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KLEE: Need a hero? Try the families at the Warrior Games

By: Paul Klee
May 11, 2013 Updated: May 11, 2013 at 8:55 pm
photo - Braden, Melanie, Alexandra, and Christian Hook (left to right). (Jerilee Bennett, The Gazette)
Braden, Melanie, Alexandra, and Christian Hook (left to right). (Jerilee Bennett, The Gazette) 

When Sean Hook cries, he cries big, thick tears.

They are tears of pain; the physical pain of being 'blown up three times ' in Iraq, the emotional pain of being a father who needs an iPhone reminder to pick up the kids from school.

The tears didn't come when his platoon was hit with an IED, or even the second time his platoon was hit with an IED.

'We were on a foot patrol in a market. I was 8 meters away from the IED. '

And the third time?

'The third time was just a grenade. '

Just a grenade.

'Soldiers, we come back and we're not the same person. Getting shot at and getting blown up, that changes a man. '

The tears didn't come back then. They came when he got home.

Sean cries when he thinks of his wife. Melanie Hook is the mother of their three beautiful children. Christian, Alexandra and Braden sat with mom in the front row Saturday at the opening ceremonies for the Warrior Games at the Colorado Springs Olympic Training Center.

Dad is 6-foot-3, 278 pounds.

'He's Superman to us, ' Melanie says.

He's in the shot put for the Army team, and I think he will win.

On Mother's Day, Sean says, he wouldn't be here competing for a gold medal without Melanie. Sean says he doesn't know where he would be.

'My wife ... '

Sean's voice trails off.

Big, thick tears.

'She's my rock. '

Recovering at home is hard part

Four years ago this month, Sean returned from Iraq. He got off a plane in Harrisburg, Pa., near their home in Altoona. His wife was there, waiting to finally see her husband again.

And Sean was angry.

'It was not a good day, ' Melanie says. 'It was exciting for myself and the kids. But for him it was the total opposite.

'He was like, 'Why are you here? This is not a celebration.' '

This was the beginning of a life Sean and Melanie never envisioned. For the next three years, Sean was with his family, but he wasn't.

'I was there. But emotionally I missed three years of their life. I was emotionless. '

Worse than a shoulder injury was the mental and emotional damage. Sean suffers from severe post-traumatic stress disorder that still inflicts unimaginable distress.

Sean attends his sons' Little League games, Melanie says. When a crowd grows too large, he leaves and returns later.

On the Fourth of July, the Hook family spent the day at an amusement park. Sean and Melanie stood in line for a funnel cake. A test firework exploded. Sean hit the ground.

'Even now I'm always looking over my shoulder, ' he says.

'The kids, they were seeing their dad cry for the first time, ' Melanie says. 'They saw how it had changed him. It was hard to see their dad that way. '

Despite the aftermath, Sean says he wouldn't change his path.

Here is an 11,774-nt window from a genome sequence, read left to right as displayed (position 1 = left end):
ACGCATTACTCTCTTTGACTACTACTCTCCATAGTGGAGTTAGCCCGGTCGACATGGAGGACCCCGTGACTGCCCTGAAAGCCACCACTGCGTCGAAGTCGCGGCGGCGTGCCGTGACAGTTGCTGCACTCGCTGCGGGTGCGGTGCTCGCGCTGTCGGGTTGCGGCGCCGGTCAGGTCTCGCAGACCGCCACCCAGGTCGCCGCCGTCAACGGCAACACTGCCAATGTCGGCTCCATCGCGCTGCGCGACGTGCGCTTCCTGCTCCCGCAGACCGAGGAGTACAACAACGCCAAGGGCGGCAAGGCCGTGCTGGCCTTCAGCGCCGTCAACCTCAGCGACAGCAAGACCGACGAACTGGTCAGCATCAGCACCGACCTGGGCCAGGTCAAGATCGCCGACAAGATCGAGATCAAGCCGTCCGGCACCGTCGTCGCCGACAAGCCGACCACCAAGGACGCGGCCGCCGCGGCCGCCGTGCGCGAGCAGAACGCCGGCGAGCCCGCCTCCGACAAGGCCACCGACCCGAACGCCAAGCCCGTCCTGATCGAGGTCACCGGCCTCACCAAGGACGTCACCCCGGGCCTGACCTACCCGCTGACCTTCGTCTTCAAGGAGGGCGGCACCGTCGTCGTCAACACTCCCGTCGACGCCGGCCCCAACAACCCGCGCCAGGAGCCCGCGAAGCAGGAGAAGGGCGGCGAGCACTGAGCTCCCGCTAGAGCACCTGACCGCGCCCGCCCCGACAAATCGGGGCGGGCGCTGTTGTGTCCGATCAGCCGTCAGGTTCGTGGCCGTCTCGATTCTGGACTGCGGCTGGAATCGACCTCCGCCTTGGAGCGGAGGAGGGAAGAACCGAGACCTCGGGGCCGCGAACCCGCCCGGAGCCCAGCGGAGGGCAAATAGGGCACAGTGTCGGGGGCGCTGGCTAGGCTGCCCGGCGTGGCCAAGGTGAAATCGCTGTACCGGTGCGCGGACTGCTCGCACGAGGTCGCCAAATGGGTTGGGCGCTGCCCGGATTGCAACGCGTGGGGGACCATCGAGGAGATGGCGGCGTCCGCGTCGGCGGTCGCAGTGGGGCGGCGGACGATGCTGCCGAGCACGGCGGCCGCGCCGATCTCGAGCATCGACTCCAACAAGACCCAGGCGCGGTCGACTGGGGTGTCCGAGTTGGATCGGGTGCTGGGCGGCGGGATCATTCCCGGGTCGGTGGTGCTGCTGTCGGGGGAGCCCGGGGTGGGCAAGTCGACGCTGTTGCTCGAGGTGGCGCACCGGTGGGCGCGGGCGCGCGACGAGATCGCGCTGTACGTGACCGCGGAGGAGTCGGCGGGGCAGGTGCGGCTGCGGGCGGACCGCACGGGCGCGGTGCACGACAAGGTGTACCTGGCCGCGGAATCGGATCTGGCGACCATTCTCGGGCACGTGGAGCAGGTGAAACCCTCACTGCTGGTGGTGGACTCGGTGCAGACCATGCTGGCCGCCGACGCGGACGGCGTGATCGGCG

'Everybody's asking me, 'You have a family and kids at home. Why join the Army and do this?' I tell them, 'Why wouldn't I? I'm willing and able. I'm a true patriot. It's my duty.' '

And why tell their story?

The 260 veterans in the Warrior Games are heroically unafraid. Sean and Melanie want people to know the battle doesn't end when the gunfire stops.

'Honestly, deployment was the easy part, ' Melanie says. 'This is the hard part, not being overseas. Recovering is the hard part. '

Here is where the Warrior Games come in.

Sean grew up an athlete but had never thrown a shot put. He needed something, anything, to give him personal direction.

'Before the Warrior Games, I basically forgot how to smile, ' Sean says.

His personal best in the shot put is 56 feet. Sean believes he can hit 60.

So does Melanie.

'When you don't see your husband smile for three or four years, that is hard, ' she says. 'And then you see him out here just hanging out with his buddies and he's competing, I think, 'OK, this is why we continue to get help. Just to see him smile again.' '

I told Sean that his son, Christian, was cheering for the Army team when it was introduced.

Big, thick tears.

'He throws the shot put, too. '

Family's way of life embraced in Warrior Games

This is a new life for Sean and Melanie. It is different than the old one.

'I get my memory back slowly. I tell people, Everything I knew before Iraq is like a book. I just had to learn how to reference it, ' he says. 'Everything now, after Iraq, I have to take different steps in order to make it a memory. '

On a normal day, Sean has 25 alarms set into his iPhone - daily tasks such as taking his meds to attending physical therapy to doing laundry to picking up the kids from school.

'My wife takes a whole month of appointments and puts them into my phone, ' he says. 'It sounds like a small thing ... '

Big, thick tears.

'I couldn't ask for more than what she has done for me. That's not how it's supposed to be. It's supposed to be the other way around. '

Sean Hook is the Warrior Games.

So are Melanie, Christian, Alexandra and Braden Hook.

'I'm not here without them, ' Sean says.

I asked Sean if Sunday, Mother's Day, would have special meaning.

'It does. It does. I hope she knows that. '

She does now.


Twitter: @Klee_Gazette

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